Seven patients (47%) reported 12 serious AEs: four (27%) experienced drug-related AEs including fatigue, neutropenia, disseminated intravascular coagulation (DIC) and haemorrhagic shock (one patient), gastrointestinal perforation and peritonitis (one patient), anorexia (one patient) and death (one patient). One patient developed bile duct stricture, which was caused by the underlying disease but resolved within 24 days; the patient continued study treatment.
Six patients died within 2 months after treatment start: four died of progressive disease (PD), one died suddenly, and one died of multiorgan failure (MOF). The MOF occurred after withdrawal and was due to PD and post-study chemotherapy with tegafur/gimeracil/ oteracil.
Five patients died within 28 days after the last dose of study drug; three of these patients were among the four who died of PD within 2 months after treatment start. Of the remaining two patients, one belonged to the group of six patients who died within 2 months after treatment start.
He died suddenly on day 11 despite resuscitation efforts after receiving 1 dose of tocilizumab and 2 doses of gemcitabine. The cause of death was considered most likely myocardial or pulmonary infarction. The other patient developed DIC on day 64. His treatment had been discontinued on day 59 because of PD, and he died of haemorrhagic shock caused by DIC (likely a result of PD) on day 69.
One of 15 patients withdrew because of AEs (gastrointestinal perforation and peritonitis developed on day 27). These events were considered most likely to have been caused by PD and were resolved after 16 days by surgical intervention. In 11 patients (73%), treatment was interrupted because of AEs; the most common were haematologic complications, including thrombocytopenia (53%), neutropenia (27%) and leucopenia (27%).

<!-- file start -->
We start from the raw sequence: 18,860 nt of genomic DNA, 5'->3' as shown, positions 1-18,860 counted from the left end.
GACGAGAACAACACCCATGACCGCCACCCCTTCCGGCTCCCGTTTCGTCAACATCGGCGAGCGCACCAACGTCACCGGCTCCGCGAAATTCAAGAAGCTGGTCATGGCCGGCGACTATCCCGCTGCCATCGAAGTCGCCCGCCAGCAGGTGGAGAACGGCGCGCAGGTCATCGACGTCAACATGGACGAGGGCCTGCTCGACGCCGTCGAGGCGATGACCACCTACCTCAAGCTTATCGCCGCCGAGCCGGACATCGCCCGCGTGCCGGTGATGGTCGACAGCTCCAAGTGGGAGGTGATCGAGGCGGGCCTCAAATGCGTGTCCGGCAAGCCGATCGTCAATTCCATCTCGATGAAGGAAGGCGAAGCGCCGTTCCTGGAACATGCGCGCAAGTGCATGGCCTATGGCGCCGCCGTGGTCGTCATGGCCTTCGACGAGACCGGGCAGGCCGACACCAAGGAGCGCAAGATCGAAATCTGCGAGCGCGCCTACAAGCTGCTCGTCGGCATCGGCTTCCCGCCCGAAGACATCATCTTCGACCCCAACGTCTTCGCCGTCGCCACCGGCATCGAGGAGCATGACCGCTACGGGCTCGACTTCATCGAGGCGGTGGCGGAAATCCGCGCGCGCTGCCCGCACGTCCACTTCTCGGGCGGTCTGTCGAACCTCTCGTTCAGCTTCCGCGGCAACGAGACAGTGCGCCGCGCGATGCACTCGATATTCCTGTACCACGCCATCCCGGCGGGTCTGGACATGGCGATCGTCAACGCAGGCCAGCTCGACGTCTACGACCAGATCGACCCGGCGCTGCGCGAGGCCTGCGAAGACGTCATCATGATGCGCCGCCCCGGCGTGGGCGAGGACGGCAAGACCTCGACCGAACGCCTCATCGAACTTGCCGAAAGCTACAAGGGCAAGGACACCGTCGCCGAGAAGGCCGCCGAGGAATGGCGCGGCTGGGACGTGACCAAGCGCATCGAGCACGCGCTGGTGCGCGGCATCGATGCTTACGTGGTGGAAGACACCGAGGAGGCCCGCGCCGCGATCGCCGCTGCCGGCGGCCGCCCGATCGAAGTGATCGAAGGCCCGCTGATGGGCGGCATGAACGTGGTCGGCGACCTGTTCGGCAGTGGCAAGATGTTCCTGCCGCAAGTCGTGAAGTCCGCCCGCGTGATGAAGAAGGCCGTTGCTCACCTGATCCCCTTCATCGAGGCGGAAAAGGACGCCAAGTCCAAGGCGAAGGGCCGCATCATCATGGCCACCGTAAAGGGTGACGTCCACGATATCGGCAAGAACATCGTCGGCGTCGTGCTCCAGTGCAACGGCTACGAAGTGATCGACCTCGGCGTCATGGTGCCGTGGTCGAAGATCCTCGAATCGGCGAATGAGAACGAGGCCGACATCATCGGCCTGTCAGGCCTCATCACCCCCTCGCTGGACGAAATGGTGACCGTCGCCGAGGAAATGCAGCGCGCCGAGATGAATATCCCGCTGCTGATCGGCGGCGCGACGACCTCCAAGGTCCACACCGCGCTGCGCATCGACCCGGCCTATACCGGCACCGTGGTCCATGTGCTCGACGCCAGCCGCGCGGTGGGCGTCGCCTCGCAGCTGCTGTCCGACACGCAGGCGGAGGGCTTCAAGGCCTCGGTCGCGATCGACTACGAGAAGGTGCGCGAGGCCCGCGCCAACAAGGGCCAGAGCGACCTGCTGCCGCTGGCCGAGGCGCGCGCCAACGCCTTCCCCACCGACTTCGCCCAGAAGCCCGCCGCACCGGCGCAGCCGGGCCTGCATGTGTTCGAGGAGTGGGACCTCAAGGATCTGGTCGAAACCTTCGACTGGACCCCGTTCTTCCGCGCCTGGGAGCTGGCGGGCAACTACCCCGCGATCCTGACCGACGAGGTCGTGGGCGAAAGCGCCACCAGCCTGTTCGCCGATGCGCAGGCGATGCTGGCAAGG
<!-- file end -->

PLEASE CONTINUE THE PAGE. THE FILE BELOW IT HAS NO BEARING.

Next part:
None of these patients experienced bleeding or serious infection temporally associated with these events. Anti–tocilizumab antibodies were detected in two patients. No infusion-related reactions were reported.
Median (95% confidence interval [CI]) OS and PFS were 2.5 (1.4-5.8) months and 1.8 (0.8-3.6) months, respectively. Two patients achieved partial response (PR), and two had stable disease (SD). The best overall response rate was 13% (95% CI, 2%-40%), and the disease control rate was 27% (95% CI, 8%-55%).
There was no clear trend in clinical symptoms as evaluated by the Brief Fatigue Inventory–Japanese version or the MD Anderson Symptom Inventory–Japanese version. Improvement in Eastern Cooperative Oncology Group PS occurred in two of seven patients who had a baseline PS of 1.
Initially, CRP decreased to below baseline levels after tocilizumab administration in all patients, irrespective of their eventual OS, PFS and overall tumour response.
These reductions were generally sustained in two patients who achieved PR and two patients who had SD.
The survival duration for these patients was 8.9, 8.0, 6.7 and 4.1 months, respectively. CRP levels gradually returned to baseline in some patients with PD and/or upon tocilizumab withdrawal (Figure 2A).